American Expeditionary Force, Siberia

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American soldiers in Vladivostok parading before the building occupied by the staff of the Czechoslovaks.
Black and white photo of soldiers marching
American soldiers from the 31st Infantry marching near Vladivostok Russia April 27, 1919

The American Expeditionary Force, Siberia (AEF in Siberia) was a formation of the United States Army involved in the Russian Civil War in Vladivostok, Russia, after the October Revolution, from 1918 to 1920. The force was part of the larger Allied North Russia intervention. As a result of this expedition, early relations between the United States and the Soviet Union were poor.

U.S. President Woodrow Wilson's claimed objectives for sending troops to Siberia were as much diplomatic as they were military. One major reason was to rescue the 40,000 men of the Czechoslovak Legion, who were being held up by Bolshevik forces as they attempted to make their way along the Trans-Siberian Railroad to Vladivostok, and it was hoped, eventually to the Western Front. Another major reason was to protect the large quantities of military supplies and railroad rolling stock that the United States had sent to the Russian Far East in support of the Russian Empire's war efforts on the Eastern Front of World War I. Equally stressed by Wilson was the need to "steady any efforts at self-government or self defense in which the Russians themselves may be willing to accept assistance." At the time, Bolshevik forces in Siberia controlled only small pockets, and President Wilson wanted to make sure that neither Cossack marauders nor the Japanese military would take advantage of the unstable political environment along the strategic railroad line and in the resource-rich Siberian regions that straddled it.[1] Anticommunism was also a strong factor.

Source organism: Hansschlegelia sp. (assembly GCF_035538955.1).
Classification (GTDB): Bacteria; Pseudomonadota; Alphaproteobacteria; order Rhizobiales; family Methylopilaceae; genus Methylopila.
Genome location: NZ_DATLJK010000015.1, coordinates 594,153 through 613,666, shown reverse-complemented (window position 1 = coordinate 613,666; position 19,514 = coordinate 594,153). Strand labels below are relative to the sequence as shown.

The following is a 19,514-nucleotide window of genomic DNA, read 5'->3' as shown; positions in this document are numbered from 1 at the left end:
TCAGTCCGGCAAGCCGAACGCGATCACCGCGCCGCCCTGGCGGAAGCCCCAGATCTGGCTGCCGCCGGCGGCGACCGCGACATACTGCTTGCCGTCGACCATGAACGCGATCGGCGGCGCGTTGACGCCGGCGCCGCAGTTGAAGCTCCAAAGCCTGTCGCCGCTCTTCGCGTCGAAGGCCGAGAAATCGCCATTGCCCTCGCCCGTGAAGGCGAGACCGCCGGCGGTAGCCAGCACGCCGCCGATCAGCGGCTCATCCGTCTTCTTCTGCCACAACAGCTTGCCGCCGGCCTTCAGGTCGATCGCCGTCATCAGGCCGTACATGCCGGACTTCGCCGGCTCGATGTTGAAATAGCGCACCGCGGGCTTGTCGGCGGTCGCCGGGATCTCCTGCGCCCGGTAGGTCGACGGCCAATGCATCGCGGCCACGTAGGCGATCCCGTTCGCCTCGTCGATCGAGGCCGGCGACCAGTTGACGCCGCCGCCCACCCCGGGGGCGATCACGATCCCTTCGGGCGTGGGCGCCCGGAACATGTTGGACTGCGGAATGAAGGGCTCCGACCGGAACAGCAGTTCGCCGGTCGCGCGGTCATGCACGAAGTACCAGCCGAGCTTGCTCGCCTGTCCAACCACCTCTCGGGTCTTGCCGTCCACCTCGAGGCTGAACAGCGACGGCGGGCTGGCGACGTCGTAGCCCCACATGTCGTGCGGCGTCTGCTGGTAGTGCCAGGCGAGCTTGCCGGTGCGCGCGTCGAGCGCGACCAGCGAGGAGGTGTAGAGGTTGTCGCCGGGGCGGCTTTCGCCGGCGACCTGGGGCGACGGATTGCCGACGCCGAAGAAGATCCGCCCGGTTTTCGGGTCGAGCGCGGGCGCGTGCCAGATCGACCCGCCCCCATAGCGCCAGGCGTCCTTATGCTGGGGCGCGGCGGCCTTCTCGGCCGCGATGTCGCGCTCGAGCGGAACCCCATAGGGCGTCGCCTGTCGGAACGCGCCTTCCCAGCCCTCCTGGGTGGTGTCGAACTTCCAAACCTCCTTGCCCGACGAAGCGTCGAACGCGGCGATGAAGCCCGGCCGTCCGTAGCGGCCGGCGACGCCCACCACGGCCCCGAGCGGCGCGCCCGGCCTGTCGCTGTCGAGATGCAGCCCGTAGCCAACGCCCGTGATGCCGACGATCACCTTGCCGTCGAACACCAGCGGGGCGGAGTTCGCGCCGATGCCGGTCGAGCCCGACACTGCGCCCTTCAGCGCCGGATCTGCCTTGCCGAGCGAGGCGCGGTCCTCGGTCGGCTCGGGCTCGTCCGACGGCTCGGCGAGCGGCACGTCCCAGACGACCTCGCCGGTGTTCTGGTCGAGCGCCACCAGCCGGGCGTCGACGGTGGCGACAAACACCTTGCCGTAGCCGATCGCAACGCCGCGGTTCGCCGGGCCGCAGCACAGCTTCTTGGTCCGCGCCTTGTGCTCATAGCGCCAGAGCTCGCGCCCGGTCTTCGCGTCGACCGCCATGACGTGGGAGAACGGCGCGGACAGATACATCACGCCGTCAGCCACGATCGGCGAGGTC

Concurrently and for similar reasons, about 5,000 American soldiers were sent to Arkhangelsk (Archangel), Russia by Wilson as part of the separate Polar Bear Expedition.


The AEF in Siberia was commanded by Major General William S. Graves and eventually totaled 7,950 officers and enlisted men. The force included the U.S. Army's 27th and 31st Infantry Regiments, plus large numbers of volunteers from the 12th, 13th, and 62nd Infantry Regiments of the 8th Division, Graves' former division command.[2]

The U.S. troops were equipped with M1918 Browning Automatic Rifles (BAR), Auto-5 shotguns/trench clearers, M1903 Springfield rifles, M1911 .45 caliber pistols, and M1917 Browning machine guns depending on their duties. Mosin–Nagant rifles were also used.[1]

Although General Graves did not arrive in Siberia until September 4, 1918, the first 3,000 American troops disembarked in Vladivostok between August 15 and August 21, 1918. They were quickly assigned guard duty along segments of the railway between Vladivostok and Nikolsk-Ussuriski in the north.[3] Units were placed along the railway as far west as Irkutsk and Ulan-Ude.[4]